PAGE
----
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acquainted Allworthy Allworthy's answered appeared arrived assure aunt began begged behaviour believe better Blifil brother called cerning CHAP CHAPTER character cousin cries Jones daugh daughter dear desire doth endeavour eyes father favour fellow Fitzpatrick fortune gamekeeper girl give happiness hath heard heart Henry Fielding highwayman honour hope horse husband imagine Jonathan Wild Joseph Andrews justice of peace kind knew la'ship Lady Bellaston ladyship landlady least likewise lord madam manner marriage married matter means ment mentioned Miller mind mistress Molly morning nature never Nightingale obliged occasion opinion Partridge passion perhaps person pleased poor present promise racter reader received say the truth servants soon sooner Sophia squire Squire Allworthy sure tell tender thee thing thou thought Thwackum tion told Tom Jones tridge violent virtue Western whole wife woman word young lady Zounds
Página 371 - ... you called it, between him and his mother, where you told me he acted so fine, why, Lord help me, any man, that is, any good man, that had such a mother, would have done exactly the same. I know you are only joking with me ; but indeed, madam, though I was never at a play in London, yet I have seen acting before in the country ; and the king for my money; he speaks all his words distinctly, half as loud again as the other. — Anybody may see he is an actor.
Página 224 - Nor will all the qualities I have hitherto given my historian avail him, unless he have what is generally meant by a good heart, and be capable of feeling. The author who will make me weep, says Horace, must first weep himself.
Página 20 - The whispering zephyr and the purling rill? Who finds not Providence all good and wise, Alike in what it gives, and what denies?
Página 46 - IN that part of the western division of this kingdom, which is commonly called Somersetshire, there lately lived (and perhaps lives still) a gentleman, whose name was Allworthy, and who might well be called the favourite of both nature and fortune ; for both of these seem to have contended which should bless and enrich him most.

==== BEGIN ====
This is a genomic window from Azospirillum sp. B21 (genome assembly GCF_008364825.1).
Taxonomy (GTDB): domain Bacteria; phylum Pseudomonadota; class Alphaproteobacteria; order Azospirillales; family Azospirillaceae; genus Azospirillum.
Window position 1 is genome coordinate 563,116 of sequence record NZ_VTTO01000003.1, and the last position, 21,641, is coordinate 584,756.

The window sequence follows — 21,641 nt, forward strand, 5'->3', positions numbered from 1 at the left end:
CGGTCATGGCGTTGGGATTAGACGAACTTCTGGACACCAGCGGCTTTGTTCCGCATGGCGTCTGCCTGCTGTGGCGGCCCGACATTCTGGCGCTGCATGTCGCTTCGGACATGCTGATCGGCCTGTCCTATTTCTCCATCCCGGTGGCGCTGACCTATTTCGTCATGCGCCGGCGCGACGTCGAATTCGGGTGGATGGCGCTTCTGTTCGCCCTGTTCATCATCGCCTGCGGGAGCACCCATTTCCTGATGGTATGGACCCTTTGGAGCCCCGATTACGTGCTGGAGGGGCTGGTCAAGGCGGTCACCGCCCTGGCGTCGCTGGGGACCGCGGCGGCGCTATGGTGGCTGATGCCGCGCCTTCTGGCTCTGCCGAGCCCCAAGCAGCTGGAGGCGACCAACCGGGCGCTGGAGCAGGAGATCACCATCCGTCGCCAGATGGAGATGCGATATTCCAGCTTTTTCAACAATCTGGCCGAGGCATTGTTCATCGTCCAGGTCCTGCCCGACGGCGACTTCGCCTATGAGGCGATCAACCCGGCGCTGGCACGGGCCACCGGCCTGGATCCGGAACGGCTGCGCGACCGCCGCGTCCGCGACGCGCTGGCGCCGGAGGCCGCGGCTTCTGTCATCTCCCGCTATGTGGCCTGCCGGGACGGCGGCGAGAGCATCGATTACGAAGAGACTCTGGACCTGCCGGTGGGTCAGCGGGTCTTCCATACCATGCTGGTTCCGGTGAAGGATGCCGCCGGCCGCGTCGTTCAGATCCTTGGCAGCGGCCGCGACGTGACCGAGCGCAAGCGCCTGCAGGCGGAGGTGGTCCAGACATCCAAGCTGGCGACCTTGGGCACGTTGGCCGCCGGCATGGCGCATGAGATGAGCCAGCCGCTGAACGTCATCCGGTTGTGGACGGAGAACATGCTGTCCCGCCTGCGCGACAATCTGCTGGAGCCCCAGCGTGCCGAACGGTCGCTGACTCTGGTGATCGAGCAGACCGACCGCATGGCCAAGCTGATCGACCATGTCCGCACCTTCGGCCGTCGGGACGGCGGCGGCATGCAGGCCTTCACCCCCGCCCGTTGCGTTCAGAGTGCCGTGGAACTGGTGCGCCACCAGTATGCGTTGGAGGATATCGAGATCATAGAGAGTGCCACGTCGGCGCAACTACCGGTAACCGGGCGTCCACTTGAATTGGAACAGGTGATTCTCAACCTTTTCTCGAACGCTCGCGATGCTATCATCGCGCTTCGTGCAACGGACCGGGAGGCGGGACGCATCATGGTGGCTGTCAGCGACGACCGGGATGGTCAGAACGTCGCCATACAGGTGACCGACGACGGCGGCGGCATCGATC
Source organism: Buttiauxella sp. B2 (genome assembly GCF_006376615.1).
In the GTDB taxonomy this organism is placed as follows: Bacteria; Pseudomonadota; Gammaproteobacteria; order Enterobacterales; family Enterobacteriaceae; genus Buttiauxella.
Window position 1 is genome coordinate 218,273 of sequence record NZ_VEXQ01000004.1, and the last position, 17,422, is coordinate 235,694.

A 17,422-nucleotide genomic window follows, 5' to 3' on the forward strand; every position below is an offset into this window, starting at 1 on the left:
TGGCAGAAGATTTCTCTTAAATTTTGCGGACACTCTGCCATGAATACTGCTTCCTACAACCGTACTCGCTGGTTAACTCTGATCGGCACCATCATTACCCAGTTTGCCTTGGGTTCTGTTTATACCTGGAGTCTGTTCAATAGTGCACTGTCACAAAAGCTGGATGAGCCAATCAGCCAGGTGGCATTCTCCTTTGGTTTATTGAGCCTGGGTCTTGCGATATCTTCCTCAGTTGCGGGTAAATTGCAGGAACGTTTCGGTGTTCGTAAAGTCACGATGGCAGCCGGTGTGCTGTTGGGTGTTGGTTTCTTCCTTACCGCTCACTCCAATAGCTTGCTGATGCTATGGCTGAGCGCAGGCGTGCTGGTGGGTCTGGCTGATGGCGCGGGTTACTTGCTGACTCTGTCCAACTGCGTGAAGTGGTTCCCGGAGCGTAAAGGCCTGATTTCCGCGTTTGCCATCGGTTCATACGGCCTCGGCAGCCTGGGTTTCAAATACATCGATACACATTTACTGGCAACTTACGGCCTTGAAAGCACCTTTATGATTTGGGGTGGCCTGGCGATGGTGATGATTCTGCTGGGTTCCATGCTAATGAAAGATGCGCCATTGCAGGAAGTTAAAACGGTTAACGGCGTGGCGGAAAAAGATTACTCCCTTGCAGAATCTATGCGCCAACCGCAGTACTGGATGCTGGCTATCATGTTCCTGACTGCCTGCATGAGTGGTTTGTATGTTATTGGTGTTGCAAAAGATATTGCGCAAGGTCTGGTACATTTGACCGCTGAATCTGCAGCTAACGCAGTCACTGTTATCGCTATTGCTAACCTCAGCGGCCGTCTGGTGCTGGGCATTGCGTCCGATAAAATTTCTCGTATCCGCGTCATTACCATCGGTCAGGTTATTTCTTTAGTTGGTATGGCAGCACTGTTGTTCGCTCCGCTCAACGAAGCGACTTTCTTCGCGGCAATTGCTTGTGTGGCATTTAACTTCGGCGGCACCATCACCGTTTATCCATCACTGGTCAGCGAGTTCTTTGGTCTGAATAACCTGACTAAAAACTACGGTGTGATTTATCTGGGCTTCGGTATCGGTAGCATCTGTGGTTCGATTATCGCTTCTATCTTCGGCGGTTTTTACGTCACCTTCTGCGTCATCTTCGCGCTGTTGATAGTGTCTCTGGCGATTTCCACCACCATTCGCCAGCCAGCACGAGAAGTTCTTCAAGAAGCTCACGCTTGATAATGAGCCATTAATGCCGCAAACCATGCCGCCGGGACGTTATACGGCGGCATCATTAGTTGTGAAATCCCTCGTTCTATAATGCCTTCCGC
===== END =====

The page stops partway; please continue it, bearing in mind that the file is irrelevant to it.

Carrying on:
Página 300 - Milton, sweetly tuning the heroic lyre ; fill my ravished fancy with the hopes of charming ages yet to come. Foretel me that some tender maid, whose grandmother is yet unborn, hereafter, when, under the fictitious name of Sophia, she reads the real worth which once existed in my Charlotte, shall from her sympathetic breast send forth the heaving sigh.
Página 62 - Jurisdiction whatever: For as I am, in reality, the Founder of a new Province of Writing, so I am at liberty to make what Laws I please therein.
Página 249 - Even such a man, so faint, so spiritless, So dull, so dead in look, so woe-begone, Drew Priam's curtain in the dead of night...
Página 6 - He had the advantage both in learning and, in my opinion, genius: they both agreed in wanting money in spite of all their friends, and would have wanted it, if their hereditary lands had been as extensive as their imagination; yet each of them [was] so formed for happiness, it is pity he was not immortal.
Página 223 - So necessary is this to the understanding the characters of men, that none are more ignorant of them than those learned pedants whose lives have been entirely consumed in colleges, and among books ; for however exquisitely human nature may have been described by writers, the true practical system can be learnt only in the world.